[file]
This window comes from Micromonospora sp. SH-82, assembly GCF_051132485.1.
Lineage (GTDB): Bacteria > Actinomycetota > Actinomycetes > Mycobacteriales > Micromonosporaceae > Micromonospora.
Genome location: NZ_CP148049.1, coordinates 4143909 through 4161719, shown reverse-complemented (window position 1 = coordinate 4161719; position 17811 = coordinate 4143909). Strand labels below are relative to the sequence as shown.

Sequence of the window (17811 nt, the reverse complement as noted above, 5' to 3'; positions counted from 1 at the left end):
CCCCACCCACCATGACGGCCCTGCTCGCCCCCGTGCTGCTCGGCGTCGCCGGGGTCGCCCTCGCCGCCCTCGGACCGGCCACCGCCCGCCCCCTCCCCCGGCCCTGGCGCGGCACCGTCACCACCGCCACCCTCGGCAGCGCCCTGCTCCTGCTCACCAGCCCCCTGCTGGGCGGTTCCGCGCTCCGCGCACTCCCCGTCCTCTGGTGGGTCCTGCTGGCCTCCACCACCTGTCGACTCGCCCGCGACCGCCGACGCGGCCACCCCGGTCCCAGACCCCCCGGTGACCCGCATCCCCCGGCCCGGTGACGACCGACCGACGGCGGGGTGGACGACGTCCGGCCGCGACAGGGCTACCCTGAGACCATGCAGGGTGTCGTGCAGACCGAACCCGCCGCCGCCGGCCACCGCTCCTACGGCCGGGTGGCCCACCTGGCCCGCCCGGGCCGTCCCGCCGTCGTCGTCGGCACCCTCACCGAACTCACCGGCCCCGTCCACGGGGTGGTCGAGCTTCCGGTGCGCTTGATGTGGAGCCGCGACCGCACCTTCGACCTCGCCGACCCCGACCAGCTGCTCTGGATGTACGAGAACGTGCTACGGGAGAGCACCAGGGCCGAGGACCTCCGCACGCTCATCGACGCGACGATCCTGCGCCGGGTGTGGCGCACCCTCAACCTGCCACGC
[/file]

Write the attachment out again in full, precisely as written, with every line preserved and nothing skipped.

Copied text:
This window comes from Micromonospora sp. SH-82, assembly GCF_051132485.1.
Lineage (GTDB): Bacteria > Actinomycetota > Actinomycetes > Mycobacteriales > Micromonosporaceae > Micromonospora.
Genome location: NZ_CP148049.1, coordinates 4143909 through 4161719, shown reverse-complemented (window position 1 = coordinate 4161719; position 17811 = coordinate 4143909). Strand labels below are relative to the sequence as shown.

Sequence of the window (17811 nt, the reverse complement as noted above, 5' to 3'; positions counted from 1 at the left end):
CCCCACCCACCATGACGGCCCTGCTCGCCCCCGTGCTGCTCGGCGTCGCCGGGGTCGCCCTCGCCGCCCTCGGACCGGCCACCGCCCGCCCCCTCCCCCGGCCCTGGCGCGGCACCGTCACCACCGCCACCCTCGGCAGCGCCCTGCTCCTGCTCACCAGCCCCCTGCTGGGCGGTTCCGCGCTCCGCGCACTCCCCGTCCTCTGGTGGGTCCTGCTGGCCTCCACCACCTGTCGACTCGCCCGCGACCGCCGACGCGGCCACCCCGGTCCCAGACCCCCCGGTGACCCGCATCCCCCGGCCCGGTGACGACCGACCGACGGCGGGGTGGACGACGTCCGGCCGCGACAGGGCTACCCTGAGACCATGCAGGGTGTCGTGCAGACCGAACCCGCCGCCGCCGGCCACCGCTCCTACGGCCGGGTGGCCCACCTGGCCCGCCCGGGCCGTCCCGCCGTCGTCGTCGGCACCCTCACCGAACTCACCGGCCCCGTCCACGGGGTGGTCGAGCTTCCGGTGCGCTTGATGTGGAGCCGCGACCGCACCTTCGACCTCGCCGACCCCGACCAGCTGCTCTGGATGTACGAGAACGTGCTACGGGAGAGCACCAGGGCCGAGGACCTCCGCACGCTCATCGACGCGACGATCCTGCGCCGGGTGTGGCGCACCCTCAACCTGCCACGC